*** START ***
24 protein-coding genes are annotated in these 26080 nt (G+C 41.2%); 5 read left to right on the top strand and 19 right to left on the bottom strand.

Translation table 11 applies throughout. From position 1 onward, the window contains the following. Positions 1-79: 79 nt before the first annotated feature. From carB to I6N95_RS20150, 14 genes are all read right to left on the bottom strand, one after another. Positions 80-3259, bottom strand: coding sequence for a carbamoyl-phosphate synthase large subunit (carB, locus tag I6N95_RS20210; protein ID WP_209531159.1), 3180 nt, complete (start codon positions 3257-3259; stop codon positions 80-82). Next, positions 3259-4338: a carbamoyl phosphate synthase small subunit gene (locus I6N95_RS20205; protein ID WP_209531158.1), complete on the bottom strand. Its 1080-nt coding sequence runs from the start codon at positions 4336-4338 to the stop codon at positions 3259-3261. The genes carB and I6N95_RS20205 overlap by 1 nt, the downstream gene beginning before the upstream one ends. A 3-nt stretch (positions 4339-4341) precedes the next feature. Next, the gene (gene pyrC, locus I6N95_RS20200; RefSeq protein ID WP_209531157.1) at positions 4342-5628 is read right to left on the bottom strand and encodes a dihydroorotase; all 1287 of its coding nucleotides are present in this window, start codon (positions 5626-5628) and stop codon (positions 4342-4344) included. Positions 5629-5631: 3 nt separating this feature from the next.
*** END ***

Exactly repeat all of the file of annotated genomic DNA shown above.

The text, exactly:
24 protein-coding genes are annotated in these 26080 nt (G+C 41.2%); 5 read left to right on the top strand and 19 right to left on the bottom strand.

Translation table 11 applies throughout. From position 1 onward, the window contains the following. Positions 1-79: 79 nt before the first annotated feature. From carB to I6N95_RS20150, 14 genes are all read right to left on the bottom strand, one after another. Positions 80-3259, bottom strand: coding sequence for a carbamoyl-phosphate synthase large subunit (carB, locus tag I6N95_RS20210; protein ID WP_209531159.1), 3180 nt, complete (start codon positions 3257-3259; stop codon positions 80-82). Next, positions 3259-4338: a carbamoyl phosphate synthase small subunit gene (locus I6N95_RS20205; protein ID WP_209531158.1), complete on the bottom strand. Its 1080-nt coding sequence runs from the start codon at positions 4336-4338 to the stop codon at positions 3259-3261. The genes carB and I6N95_RS20205 overlap by 1 nt, the downstream gene beginning before the upstream one ends. A 3-nt stretch (positions 4339-4341) precedes the next feature. Next, the gene (gene pyrC, locus I6N95_RS20200; RefSeq protein ID WP_209531157.1) at positions 4342-5628 is read right to left on the bottom strand and encodes a dihydroorotase; all 1287 of its coding nucleotides are present in this window, start codon (positions 5626-5628) and stop codon (positions 4342-4344) included. Positions 5629-5631: 3 nt separating this feature from the next.